Saturday, 25. October 2014, 08:17
 

Our Technology Sets Global Standards

Lighting poles, masts, signalling equipment, traffic signs - vertically mounted systems can be found everywhere. In Germany alone, there are more than 25 million poles and masts. At crossings, on roads and in streets, and on company premises. And, theoretically, any pole can eventually collapse if not replaced in time.

But how do you know which pole to replace and when? By knocking against it? Shaking it? Inspecting it with a magnifying glass? For brothers Oliver and Mathias Roch, these considerations established the basis for a new key technology in the mid-nineties:

Roch stability testing comprises tests, documentation, and evaluation. And with a level of reliability you can fully trust.

Today, with its patented, unique testing method, Roch Services GmbH, headquartered in Lübeck, Germany, is setting global standards in the area of stability testing for vertically mounted systems. Roch Services GmbH is a test laboratory accredited under DIN EN ISO/IEC 17025:2005 and certified in accordance with DIN EN ISO 9001.

In conjunction with an analysis of the force-displacement graph, stability testing with the Roch method meets all of the requirements pertaining to the duty to ensure road safety, and defines the technological state of the art worldwide. The Roch “Infrastrukturprojekt Straßenbeleuchtung 2000” (Infrastructure Project: Street Lighting 2000) study on the structural stability of pole systems, which is representative on a Germany-wide scale, found that 3.3% of all poles pose a hazard.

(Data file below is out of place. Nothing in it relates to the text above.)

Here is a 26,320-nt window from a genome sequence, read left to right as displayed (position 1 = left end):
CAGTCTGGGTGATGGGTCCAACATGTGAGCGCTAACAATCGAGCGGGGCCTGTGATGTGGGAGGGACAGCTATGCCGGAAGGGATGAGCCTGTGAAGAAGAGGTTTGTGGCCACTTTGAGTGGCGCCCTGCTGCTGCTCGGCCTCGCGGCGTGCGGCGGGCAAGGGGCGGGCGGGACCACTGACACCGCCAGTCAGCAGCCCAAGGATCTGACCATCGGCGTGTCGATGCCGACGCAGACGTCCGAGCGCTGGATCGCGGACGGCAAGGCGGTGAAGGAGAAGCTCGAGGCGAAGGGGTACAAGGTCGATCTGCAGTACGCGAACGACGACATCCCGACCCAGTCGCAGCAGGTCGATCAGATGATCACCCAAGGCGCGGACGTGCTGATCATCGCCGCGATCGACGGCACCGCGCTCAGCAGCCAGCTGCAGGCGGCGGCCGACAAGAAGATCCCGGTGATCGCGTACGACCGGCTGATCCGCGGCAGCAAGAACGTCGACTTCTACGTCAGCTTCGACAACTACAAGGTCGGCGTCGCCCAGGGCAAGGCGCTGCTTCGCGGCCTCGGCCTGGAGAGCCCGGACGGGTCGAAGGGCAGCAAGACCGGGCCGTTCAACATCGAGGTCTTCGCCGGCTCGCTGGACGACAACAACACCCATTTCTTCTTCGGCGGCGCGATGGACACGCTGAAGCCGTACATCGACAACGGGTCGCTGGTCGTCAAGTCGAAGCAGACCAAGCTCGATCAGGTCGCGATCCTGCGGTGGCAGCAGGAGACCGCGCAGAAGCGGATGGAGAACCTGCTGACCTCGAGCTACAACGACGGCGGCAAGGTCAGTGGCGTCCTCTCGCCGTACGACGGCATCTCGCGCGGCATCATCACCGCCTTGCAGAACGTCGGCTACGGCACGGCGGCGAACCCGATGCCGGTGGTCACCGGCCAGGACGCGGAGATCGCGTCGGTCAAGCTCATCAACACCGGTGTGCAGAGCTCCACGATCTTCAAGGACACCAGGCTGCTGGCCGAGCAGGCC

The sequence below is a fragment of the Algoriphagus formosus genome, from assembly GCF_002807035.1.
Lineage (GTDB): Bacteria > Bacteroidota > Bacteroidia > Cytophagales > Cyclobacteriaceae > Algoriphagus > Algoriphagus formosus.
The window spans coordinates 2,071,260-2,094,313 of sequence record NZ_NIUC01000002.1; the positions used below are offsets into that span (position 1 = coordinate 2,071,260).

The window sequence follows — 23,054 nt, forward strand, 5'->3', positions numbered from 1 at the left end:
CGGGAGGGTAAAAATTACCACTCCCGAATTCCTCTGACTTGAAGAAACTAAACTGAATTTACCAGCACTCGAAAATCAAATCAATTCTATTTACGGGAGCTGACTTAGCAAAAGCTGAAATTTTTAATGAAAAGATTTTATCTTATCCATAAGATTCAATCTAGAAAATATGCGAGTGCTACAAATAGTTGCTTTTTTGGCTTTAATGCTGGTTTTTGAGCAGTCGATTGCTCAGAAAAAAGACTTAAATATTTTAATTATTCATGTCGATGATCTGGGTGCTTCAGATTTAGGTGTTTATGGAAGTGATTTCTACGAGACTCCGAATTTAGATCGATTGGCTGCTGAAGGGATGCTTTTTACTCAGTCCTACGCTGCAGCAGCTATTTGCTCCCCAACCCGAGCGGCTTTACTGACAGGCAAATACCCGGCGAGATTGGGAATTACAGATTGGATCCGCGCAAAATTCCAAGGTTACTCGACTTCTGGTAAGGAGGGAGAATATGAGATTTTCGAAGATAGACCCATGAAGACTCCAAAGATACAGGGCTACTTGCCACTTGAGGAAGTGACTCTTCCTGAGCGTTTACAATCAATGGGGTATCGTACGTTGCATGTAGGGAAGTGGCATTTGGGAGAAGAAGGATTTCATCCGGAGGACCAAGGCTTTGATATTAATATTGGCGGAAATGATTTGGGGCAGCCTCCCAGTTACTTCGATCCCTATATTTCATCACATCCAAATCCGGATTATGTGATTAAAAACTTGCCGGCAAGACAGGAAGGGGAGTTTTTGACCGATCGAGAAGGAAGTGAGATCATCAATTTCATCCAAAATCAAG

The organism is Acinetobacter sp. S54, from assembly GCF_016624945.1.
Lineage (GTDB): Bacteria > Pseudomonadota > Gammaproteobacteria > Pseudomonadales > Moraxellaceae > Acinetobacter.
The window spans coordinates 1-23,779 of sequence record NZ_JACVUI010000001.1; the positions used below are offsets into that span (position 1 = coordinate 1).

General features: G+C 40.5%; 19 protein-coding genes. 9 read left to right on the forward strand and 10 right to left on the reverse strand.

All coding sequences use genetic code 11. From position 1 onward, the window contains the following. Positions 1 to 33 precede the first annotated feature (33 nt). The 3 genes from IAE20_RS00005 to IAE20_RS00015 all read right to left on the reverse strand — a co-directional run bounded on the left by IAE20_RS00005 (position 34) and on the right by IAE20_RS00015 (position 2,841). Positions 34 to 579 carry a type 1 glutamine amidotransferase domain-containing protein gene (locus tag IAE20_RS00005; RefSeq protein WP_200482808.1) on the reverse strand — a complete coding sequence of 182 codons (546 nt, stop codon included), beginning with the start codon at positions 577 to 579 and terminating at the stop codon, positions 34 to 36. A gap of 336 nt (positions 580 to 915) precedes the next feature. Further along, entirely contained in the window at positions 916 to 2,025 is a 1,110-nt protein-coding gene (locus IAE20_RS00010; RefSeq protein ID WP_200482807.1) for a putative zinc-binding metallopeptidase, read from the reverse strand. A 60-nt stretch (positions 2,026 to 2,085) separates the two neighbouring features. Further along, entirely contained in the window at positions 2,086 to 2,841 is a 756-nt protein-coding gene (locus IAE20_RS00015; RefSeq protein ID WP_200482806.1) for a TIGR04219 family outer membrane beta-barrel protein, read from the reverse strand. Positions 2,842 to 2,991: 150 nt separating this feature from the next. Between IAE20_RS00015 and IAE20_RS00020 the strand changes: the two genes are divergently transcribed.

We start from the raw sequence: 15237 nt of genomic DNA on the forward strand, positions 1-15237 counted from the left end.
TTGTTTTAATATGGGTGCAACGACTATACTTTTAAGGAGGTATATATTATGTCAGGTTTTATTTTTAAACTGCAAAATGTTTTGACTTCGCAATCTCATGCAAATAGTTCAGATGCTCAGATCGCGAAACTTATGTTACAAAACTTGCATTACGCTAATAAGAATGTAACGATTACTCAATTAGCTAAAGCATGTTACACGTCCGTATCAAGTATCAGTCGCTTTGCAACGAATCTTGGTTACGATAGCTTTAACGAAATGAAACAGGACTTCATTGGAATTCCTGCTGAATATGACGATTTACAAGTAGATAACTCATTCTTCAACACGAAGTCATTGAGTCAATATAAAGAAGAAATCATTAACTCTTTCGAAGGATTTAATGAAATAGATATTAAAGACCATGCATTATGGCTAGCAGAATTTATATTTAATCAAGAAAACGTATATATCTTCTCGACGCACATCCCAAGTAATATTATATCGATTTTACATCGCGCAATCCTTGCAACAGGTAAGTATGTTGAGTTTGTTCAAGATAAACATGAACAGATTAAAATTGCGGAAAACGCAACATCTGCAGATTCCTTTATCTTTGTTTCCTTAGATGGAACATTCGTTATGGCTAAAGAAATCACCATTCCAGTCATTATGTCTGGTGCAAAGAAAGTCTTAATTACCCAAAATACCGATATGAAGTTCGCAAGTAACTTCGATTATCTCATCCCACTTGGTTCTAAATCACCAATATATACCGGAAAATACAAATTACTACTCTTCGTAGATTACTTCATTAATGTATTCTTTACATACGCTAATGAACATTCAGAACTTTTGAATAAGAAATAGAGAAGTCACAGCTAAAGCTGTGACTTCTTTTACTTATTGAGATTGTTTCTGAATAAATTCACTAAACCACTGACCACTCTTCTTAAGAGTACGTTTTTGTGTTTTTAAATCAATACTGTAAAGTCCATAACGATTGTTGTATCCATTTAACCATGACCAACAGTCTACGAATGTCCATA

Hidden Hazards

Aggressive environmental factors such as soil humidity, stray currents, dog urine, and vibration stress caused by wind and vehicles affect the service life of poles and their foundations.
For example, poles can be damaged by corrosion and fine hairline cracks, foundations are subject to decay, rot, and erosion.
There is also the risk that combined damage can worsen the situation. All of these effects are not necessarily visible, and without timely replacement, it will inevitably happen: The pole will collapse.

Conventional testing methods used up to now, such as ultrasound, basic static load tests, or simple hammer blows, are not capable of fully meeting the requirements for stability testing, and thus do not ensure safety. Compiling all relevant data is the only way to reach clear conclusions about the structural stability of a pole with regard to its fixation in the ground and its material condition. This applies to all vertically mounted systems, regardless of their nature and type.